The Treaty and work on this Memorandum of Understanding have helped us focus on rebuilding as strong nations once more, with a thriving culture, education, economic development, and better health and well-being of our peoples. On our path to self-determination together in the spirit of reconciliation, working with the two levels of government, and greater flexibility of mandate, we will address and regain what was lost."
Chief Terry Walkus
"This Transition to Stage 5 Revitalization Agreement is the result of hard work and renewed understandings. Our Hereditary Chief, the late Tom Henderson Sr., after 25 years at the BCTC Negotiation Table stated, 'This is us, the Gwa'sala and 'Nakwaxda'xw Nations, this is how we lived, this is how a people live.' The federal and provincial governments made their best effort to explain the processes they work under in an effort achieve a mandate to support a just and lasting agreement.
The MOU represents common hard-won understandings of the unique circumstances of our Gwa'sala-'Nakwaxda'xw Nations, who, in 1964, were forcibly relocated out of our homelands and onto another's Douglas Treaty lands; and the challenge of BC and Canada to fully understand and agree on ways to address the tragic losses and history, while at the same time understand and support the strength of Gwa'sala-'Nakwaxda'xw Nations leadership to rebuild as self-determining Nations.
I acknowledge all the negotiators who got us through to this revitalization of negotiations agreement and to the next stage of negotiations, including the provincial and federal governments teams, the BC Treaty Commission and the Gwa'sala-'Nakwaxda'xw treaty team. Gilakas'la all."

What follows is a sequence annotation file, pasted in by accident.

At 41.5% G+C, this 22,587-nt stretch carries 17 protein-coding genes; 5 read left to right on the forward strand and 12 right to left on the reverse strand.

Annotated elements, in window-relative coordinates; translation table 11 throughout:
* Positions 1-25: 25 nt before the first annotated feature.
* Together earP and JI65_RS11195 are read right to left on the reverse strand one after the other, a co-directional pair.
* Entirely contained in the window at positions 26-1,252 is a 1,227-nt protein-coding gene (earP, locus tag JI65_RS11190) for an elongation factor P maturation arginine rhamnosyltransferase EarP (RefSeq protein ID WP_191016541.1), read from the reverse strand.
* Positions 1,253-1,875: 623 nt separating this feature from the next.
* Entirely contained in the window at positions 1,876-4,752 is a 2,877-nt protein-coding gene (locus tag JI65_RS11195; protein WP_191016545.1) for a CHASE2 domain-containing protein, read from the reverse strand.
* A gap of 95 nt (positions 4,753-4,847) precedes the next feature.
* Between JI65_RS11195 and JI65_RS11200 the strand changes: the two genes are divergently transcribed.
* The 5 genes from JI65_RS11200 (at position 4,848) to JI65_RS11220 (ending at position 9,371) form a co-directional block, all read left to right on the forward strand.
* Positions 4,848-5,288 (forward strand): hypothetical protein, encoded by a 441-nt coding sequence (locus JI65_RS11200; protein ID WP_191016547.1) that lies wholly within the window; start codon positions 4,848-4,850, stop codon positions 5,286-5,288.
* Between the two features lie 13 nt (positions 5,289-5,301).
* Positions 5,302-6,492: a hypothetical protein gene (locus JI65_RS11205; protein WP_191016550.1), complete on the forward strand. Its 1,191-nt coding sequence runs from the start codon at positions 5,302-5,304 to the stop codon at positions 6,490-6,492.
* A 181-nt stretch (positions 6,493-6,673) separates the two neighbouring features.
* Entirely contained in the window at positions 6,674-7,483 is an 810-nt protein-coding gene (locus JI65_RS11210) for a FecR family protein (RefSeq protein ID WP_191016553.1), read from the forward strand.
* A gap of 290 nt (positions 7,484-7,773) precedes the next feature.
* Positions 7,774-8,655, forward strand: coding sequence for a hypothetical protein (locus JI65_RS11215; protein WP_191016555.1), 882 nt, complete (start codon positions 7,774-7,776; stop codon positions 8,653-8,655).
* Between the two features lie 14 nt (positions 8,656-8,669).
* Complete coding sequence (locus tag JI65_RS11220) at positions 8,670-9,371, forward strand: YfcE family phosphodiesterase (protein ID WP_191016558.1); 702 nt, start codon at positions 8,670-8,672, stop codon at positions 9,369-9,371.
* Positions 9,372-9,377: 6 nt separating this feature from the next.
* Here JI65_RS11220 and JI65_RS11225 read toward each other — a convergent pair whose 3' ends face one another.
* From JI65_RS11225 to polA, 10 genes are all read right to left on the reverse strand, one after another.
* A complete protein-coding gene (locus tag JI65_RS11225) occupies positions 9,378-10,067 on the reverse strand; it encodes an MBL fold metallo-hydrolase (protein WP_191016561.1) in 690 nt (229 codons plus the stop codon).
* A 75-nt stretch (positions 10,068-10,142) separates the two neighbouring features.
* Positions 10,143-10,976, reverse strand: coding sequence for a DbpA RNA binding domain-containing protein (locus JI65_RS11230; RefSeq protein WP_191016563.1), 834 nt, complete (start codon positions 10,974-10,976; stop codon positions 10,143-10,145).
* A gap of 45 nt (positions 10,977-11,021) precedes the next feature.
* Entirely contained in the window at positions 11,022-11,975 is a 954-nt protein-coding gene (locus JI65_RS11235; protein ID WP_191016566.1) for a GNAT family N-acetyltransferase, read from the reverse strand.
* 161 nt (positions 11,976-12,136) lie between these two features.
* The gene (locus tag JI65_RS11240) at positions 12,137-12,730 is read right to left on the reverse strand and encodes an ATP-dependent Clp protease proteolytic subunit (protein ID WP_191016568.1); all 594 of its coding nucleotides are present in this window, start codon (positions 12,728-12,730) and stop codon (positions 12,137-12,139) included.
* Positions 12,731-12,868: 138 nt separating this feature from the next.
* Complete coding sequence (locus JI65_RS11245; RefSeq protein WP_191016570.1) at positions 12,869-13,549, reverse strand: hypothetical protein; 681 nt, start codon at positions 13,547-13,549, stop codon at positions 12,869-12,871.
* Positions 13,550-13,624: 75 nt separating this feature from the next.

Colleen Hemphill, "Tsax – tsa – ghay - dzemgha"
Chief Negotiator, Gwa'sala-'Nakwaxda'xw Nations
"The signing of this Memorandum of Understanding provides the foundation to move ahead on a treaty with the Gwa'sala-'Nakwaxda'xw Nations based on their community priorities. By working together, we are developing new approaches towards reconciliation that will support the Gwa'sala-'Nakwaxda'xw Nations in building a better future for their community and implementing their vision of self-determination for this generation and many to come."
The Honourable Marc Miller
Minister of Crown–Indigenous Relations
"Treaties are a critically important pathway to meaningful reconciliation. Through strong relationship building, the Gwa'sala-'Nakwaxda'xw Nations, Canada and the Province of BC are demonstrating how together, we can support strong, healthy and thriving Indigenous communities. This important MOU will benefit the Gwa'sala-'Nakwaxda'xw people today and for generations to come."
Member of the Legislative Assembly for North Island
The Gwa'sala-'Nakwaxda'xw Nations has approximately 1,057 members and 26 remote reserves.
Gwa'sala-'Nakwaxda'xw, British Columbia and Canada entered treaty negotiations in 1997.
For more information, media may contact:
Director of Communications
Office of the Honourable Marc Miller
Minister of Crown–Indigenous Relations
CIRNAC Media Relations:
Director of k'awatsi Consulting and Management Services
On behalf of Gwa'sala-'Nakwaxda'xw Nations
Province of British Columbia